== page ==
CC Rules Against AkzoNobel-Metlac Merger

Jack Humphrey, Regulatory journalist
September 20, 2012 /

The CC has provisionally found that the proposed acquisition by Akzo Nobel N.V. (AkzoNobel) of Metlac Holding S.r.l. (Metlac Holding) would result in a substantial lessening of competition (SLC) in the supply of metal packaging coatings in the UK.

AkzoNobel has an existing stake of 49 per cent in Metlac Holding through its subsidiary Akzo Nobel Coatings International B.V. (ANCI). The remaining 51 per cent is owned by members of the Bocchio family. Metlac Holding owns 55.56 per cent of Metlac S.p.A. (Metlac), the operating company. AkzoNobel also owns the remaining 44.44 per cent of Metlac. Notwithstanding these shareholdings, AkzoNobel does not currently have sole control of Metlac.

ANCI has a call option to buy the remaining shares in Metlac Holding, which it has decided to exercise. The merger would see AkzoNobel assume sole control of the company.

AkzoNobel and Metlac both manufacture and supply metal packaging coatings. These are used, for example, in the production of beverage and food cans. The merging parties are two of the four main suppliers of metal packaging coatings in the European Economic Area (EEA) and between them supply between 40 and 55 per cent of metal packaging coatings for beer and beverage metal packaging in the EEA and between 35 and 50 per cent of metal packaging coatings for food, caps and closures and general line metal packaging in the EEA.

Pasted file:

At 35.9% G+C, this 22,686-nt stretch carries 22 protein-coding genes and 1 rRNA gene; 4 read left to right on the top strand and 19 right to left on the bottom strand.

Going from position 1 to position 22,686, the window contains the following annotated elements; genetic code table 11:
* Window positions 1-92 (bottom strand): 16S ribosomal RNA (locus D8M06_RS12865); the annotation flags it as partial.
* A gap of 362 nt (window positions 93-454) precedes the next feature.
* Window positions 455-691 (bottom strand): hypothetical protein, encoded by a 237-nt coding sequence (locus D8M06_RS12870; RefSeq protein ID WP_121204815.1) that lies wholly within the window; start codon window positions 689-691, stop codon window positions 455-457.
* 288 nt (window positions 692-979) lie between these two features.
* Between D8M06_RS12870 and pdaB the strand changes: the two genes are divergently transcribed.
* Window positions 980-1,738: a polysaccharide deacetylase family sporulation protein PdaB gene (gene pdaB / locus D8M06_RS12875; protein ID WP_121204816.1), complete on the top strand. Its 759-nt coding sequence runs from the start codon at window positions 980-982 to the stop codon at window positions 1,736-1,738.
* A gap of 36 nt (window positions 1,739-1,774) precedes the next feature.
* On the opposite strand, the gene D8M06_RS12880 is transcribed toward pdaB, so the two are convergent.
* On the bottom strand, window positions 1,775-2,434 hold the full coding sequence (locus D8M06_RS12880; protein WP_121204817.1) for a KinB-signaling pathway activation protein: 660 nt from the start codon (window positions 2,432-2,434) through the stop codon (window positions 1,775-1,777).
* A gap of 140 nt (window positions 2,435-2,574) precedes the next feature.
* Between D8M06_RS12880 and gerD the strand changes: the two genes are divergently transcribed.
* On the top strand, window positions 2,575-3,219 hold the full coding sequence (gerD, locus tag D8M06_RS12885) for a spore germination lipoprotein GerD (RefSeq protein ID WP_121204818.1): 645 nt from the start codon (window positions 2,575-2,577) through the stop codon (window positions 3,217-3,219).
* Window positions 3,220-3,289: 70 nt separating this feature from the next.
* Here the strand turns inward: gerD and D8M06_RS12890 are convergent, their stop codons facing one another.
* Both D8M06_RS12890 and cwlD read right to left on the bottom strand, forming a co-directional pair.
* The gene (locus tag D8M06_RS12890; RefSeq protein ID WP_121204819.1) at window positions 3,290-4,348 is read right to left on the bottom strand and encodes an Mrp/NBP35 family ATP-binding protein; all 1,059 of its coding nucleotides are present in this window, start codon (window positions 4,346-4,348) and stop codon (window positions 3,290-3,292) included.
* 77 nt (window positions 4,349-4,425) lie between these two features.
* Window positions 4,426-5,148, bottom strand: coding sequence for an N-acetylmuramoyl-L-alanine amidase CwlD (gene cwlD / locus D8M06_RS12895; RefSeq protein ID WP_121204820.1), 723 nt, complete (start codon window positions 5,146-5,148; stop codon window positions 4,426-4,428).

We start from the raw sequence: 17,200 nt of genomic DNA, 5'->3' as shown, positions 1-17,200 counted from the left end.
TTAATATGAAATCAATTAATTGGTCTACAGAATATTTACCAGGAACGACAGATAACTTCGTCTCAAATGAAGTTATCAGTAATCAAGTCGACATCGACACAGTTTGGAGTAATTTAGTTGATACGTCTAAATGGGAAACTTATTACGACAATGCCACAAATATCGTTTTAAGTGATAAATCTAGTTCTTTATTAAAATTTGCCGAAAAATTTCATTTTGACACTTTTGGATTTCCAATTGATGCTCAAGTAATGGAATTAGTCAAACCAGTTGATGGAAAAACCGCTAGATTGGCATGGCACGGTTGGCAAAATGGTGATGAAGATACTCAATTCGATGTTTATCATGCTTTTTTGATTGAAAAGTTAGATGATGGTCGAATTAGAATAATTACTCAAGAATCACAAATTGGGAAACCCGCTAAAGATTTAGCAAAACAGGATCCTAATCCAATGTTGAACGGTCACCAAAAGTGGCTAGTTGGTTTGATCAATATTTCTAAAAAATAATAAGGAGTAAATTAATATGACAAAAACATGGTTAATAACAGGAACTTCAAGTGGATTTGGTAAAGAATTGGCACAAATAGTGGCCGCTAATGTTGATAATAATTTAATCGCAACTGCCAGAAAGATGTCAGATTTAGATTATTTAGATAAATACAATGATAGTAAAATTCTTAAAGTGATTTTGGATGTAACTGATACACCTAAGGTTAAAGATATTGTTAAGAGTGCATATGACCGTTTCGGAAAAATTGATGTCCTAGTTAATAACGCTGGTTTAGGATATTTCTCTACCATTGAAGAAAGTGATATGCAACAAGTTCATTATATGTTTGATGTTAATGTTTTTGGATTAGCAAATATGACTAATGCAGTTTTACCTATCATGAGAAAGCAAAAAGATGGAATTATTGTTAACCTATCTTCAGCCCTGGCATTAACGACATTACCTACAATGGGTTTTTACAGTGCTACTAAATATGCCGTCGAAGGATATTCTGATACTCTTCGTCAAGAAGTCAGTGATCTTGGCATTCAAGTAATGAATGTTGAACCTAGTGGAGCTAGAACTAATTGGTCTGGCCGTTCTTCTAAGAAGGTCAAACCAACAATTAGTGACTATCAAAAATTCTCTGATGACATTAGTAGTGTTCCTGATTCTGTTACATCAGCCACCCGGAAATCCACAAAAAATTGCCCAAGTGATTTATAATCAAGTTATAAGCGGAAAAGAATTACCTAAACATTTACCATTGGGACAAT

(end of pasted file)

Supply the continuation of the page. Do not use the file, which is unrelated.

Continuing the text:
The CC received a number of third party concerns relating to the loss of Metlac as a competitor. Evidence considered by the CC shows that Metlac is considered by customers to be especially price-competitive and that it represents a significant competitive constraint to AkzoNobel.

Roger Witcomb, CC Chairman and Chairman of the AkzoNobel/Metlac inquiry, said: “Metlac competes strongly with Akzo Nobel, the leading player, in these markets. A number of customers indicated that Metlac is a significant competitive force due to its low pricing, strong product quality and innovation and that its removal would eliminate a significant competitive constraint to Akzo Nobel and could therefore result in price increases.”

The CC has also published a Notice of Possible Remedies to remedy the harm to competition, which includes a remedy preventing AkzoNobel from exercising its call option. The full provisional findings report will be published shortly.

 

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